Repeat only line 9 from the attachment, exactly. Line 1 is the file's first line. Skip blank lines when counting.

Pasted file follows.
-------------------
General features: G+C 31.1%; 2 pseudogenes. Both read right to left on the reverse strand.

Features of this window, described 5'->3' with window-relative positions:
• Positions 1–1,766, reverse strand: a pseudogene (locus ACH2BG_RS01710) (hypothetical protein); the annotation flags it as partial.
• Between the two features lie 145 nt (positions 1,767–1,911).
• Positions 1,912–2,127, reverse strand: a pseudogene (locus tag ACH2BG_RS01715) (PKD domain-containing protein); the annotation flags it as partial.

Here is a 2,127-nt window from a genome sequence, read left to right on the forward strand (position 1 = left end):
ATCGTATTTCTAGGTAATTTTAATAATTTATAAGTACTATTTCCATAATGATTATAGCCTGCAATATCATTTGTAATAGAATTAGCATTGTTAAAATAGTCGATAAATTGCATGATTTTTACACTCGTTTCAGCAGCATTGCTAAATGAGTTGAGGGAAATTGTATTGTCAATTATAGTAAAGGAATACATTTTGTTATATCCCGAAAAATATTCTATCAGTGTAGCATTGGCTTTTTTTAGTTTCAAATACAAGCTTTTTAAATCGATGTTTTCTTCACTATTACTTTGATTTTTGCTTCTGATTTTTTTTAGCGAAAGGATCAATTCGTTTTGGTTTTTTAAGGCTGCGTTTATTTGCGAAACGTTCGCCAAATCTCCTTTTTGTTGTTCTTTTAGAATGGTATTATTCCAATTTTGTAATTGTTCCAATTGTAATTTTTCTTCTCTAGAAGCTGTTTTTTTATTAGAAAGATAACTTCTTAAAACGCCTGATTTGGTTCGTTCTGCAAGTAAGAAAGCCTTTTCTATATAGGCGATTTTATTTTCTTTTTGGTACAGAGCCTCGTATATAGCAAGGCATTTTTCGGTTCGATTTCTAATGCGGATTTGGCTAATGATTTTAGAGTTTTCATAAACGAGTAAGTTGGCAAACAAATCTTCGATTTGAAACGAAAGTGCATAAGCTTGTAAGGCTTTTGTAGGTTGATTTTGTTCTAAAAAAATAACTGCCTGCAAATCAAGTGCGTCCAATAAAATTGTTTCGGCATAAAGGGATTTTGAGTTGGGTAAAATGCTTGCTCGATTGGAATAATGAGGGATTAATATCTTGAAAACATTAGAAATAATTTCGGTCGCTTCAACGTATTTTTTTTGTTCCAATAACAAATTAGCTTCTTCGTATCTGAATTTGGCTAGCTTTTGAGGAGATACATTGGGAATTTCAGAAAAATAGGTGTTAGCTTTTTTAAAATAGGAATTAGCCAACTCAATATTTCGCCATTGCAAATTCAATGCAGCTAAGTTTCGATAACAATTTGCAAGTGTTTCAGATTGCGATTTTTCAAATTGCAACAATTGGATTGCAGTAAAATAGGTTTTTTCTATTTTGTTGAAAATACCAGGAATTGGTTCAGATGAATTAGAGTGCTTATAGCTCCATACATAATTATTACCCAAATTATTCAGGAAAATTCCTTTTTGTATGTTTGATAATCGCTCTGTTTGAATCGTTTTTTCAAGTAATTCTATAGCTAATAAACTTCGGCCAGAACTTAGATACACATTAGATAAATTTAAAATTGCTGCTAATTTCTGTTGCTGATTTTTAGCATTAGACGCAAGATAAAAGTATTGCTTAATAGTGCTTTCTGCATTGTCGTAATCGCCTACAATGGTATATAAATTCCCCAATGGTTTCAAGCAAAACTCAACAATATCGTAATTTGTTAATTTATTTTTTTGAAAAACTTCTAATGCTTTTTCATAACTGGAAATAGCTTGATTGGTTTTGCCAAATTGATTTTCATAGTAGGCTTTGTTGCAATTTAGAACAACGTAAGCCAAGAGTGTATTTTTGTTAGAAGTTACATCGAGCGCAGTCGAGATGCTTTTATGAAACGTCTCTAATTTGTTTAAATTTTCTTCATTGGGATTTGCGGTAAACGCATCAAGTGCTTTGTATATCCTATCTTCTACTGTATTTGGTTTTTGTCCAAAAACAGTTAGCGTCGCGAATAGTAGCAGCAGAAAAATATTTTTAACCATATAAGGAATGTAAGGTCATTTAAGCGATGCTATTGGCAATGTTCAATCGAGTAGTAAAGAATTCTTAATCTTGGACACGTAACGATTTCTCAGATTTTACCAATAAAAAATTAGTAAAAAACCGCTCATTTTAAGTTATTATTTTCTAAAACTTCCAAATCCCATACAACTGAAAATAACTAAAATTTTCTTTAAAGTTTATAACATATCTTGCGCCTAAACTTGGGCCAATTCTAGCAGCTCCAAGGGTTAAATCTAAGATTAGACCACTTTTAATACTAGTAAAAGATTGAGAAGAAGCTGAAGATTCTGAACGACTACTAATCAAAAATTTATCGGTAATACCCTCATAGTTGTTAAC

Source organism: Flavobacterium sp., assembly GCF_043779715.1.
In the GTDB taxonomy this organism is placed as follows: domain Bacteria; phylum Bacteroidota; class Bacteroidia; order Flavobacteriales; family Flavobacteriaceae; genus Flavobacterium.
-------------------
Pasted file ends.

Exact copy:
In the GTDB taxonomy this organism is placed as follows: domain Bacteria; phylum Bacteroidota; class Bacteroidia; order Flavobacteriales; family Flavobacteriaceae; genus Flavobacterium.